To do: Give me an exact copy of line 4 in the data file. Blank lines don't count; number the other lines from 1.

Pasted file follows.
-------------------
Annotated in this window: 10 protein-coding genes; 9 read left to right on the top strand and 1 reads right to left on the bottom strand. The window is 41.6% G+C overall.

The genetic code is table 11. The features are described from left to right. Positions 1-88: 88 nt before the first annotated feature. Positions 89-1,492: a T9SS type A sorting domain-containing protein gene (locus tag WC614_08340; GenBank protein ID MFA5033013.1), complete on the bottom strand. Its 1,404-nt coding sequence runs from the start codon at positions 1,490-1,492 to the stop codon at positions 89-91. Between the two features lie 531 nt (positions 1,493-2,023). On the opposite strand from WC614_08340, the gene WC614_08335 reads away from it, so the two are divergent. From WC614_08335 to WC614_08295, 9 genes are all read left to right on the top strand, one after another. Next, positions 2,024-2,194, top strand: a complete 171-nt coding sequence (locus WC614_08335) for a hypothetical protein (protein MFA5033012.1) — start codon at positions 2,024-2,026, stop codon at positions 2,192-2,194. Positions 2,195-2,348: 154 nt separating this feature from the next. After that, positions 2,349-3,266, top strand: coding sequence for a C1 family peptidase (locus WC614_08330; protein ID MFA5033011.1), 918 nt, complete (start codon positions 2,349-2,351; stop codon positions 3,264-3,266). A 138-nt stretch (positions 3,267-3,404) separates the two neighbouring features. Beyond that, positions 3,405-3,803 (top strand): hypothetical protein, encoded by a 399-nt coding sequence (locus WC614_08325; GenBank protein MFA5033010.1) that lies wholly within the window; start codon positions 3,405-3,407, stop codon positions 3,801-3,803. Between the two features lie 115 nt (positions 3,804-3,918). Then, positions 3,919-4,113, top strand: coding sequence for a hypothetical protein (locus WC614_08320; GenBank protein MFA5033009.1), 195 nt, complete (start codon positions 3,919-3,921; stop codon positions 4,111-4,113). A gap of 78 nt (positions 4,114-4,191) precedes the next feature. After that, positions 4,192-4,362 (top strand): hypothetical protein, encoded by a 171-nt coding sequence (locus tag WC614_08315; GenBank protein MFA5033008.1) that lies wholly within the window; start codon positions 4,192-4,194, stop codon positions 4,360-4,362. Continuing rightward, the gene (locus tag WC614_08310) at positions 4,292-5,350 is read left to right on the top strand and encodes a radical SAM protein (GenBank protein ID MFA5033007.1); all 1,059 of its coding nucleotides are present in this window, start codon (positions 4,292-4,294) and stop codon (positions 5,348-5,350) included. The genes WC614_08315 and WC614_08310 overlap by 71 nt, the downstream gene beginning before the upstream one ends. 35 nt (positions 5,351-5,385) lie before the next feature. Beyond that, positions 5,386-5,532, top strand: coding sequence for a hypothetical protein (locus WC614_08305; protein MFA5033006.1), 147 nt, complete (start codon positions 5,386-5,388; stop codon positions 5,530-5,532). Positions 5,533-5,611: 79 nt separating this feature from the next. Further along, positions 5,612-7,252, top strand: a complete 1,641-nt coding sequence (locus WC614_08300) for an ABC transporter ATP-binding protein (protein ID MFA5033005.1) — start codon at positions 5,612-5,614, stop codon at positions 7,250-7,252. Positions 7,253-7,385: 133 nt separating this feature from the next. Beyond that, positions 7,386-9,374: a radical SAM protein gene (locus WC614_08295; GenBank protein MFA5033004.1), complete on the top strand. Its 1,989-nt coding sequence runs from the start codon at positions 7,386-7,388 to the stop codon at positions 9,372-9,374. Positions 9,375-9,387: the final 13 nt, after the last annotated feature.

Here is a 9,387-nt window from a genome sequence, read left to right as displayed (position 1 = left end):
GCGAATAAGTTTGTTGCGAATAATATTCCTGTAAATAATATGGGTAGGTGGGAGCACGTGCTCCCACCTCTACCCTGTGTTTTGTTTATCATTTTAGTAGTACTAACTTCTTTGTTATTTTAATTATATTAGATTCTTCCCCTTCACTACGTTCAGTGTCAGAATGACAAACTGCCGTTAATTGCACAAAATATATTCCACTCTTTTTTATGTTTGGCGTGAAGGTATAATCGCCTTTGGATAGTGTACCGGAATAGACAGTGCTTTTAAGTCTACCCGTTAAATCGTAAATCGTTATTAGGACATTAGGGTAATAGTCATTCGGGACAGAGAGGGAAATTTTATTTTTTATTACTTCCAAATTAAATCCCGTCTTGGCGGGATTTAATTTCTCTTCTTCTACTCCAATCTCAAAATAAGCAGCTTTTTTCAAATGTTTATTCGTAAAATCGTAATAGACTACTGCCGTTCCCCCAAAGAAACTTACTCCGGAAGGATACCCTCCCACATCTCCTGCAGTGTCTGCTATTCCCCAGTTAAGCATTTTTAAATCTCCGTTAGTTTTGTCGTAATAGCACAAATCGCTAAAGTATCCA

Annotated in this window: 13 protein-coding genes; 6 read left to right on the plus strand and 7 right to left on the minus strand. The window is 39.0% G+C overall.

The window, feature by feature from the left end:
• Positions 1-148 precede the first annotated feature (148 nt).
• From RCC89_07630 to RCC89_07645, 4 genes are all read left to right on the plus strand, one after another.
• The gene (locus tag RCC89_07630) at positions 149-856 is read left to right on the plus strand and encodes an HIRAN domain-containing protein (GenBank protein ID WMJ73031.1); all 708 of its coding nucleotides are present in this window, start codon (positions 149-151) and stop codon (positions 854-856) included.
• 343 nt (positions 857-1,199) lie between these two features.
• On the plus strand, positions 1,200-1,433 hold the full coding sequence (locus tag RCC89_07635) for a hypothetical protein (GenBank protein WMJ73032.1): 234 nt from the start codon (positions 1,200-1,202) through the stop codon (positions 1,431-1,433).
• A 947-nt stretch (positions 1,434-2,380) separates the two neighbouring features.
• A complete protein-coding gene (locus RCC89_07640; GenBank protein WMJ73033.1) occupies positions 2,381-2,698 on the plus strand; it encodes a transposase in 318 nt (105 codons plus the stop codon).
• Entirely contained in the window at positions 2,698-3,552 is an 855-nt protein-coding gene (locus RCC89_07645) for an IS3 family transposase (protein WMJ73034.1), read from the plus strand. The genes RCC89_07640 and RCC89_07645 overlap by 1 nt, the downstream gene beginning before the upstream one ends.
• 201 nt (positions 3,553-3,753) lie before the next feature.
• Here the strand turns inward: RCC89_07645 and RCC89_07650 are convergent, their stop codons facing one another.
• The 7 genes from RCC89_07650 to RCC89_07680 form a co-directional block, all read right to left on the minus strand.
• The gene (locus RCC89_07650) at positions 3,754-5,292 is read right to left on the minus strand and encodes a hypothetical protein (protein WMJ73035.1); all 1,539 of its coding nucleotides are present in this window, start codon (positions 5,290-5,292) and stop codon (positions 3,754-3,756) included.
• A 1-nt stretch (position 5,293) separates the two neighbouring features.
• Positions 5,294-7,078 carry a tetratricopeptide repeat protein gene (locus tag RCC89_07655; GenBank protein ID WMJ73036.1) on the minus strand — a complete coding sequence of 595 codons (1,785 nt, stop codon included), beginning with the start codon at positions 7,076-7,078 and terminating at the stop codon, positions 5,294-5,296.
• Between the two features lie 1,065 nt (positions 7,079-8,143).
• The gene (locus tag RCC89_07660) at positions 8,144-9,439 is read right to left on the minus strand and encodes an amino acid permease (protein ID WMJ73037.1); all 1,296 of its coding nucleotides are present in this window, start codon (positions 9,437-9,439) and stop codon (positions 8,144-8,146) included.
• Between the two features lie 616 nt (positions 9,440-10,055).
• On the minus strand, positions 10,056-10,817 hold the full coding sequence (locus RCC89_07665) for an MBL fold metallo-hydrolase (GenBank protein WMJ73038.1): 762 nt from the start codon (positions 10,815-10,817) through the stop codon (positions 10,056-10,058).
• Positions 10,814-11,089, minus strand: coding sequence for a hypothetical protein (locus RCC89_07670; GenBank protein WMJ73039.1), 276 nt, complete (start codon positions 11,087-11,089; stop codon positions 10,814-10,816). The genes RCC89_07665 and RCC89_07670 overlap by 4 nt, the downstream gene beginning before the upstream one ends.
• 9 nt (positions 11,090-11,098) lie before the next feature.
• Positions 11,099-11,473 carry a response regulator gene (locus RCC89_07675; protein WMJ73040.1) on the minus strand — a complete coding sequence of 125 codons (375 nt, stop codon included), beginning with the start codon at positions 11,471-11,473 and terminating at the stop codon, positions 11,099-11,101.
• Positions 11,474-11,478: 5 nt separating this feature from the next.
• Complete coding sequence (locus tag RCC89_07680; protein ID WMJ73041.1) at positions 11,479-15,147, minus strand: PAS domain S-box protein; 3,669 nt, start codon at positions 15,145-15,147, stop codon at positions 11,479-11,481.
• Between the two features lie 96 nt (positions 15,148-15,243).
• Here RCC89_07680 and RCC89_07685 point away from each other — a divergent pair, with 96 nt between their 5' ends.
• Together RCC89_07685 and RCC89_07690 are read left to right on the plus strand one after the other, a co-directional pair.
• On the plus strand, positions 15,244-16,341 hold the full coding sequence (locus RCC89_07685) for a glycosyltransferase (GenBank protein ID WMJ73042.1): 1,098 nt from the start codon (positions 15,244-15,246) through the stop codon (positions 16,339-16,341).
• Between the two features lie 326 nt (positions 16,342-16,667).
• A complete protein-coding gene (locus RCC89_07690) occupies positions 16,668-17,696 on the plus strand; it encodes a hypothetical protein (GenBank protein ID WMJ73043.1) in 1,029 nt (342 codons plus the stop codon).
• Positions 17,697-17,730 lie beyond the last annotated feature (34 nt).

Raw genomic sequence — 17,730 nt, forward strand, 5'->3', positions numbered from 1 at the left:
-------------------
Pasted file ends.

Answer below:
GCGAATAAGTTTGTTGCGAATAATATTCCTGTAAATAATATGGGTAGGTGGGAGCACGTGCTCCCACCTCTACCCTGTGTTTTGTTTATCATTTTAGTAGTACTAACTTCTTTGTTATTTTAATTATATTAGATTCTTCCCCTTCACTACGTTCAGTGTCAGAATGACAAACTGCCGTTAATTGCACAAAATATATTCCACTCTTTTTTATGTTTGGCGTGAAGGTATAATCGCCTTTGGATAGTGTACCGGAATAGACAGTGCTTTTAAGTCTACCCGTTAAATCGTAAATCGTTATTAGGACATTAGGGTAATAGTCATTCGGGACAGAGAGGGAAATTTTATTTTTTATTACTTCCAAATTAAATCCCGTCTTGGCGGGATTTAATTTCTCTTCTTCTACTCCAATCTCAAAATAAGCAGCTTTTTTCAAATGTTTATTCGTAAAATCGTAATAGACTACTGCCGTTCCCCCAAAGAAACTTACTCCGGAAGGATACCCTCCCACATCTCCTGCAGTGTCTGCTATTCCCCAGTTAAGCATTTTTAAATCTCCGTTAGTTTTGTCGTAATAGCACAAATCGCTAAAGTATCCA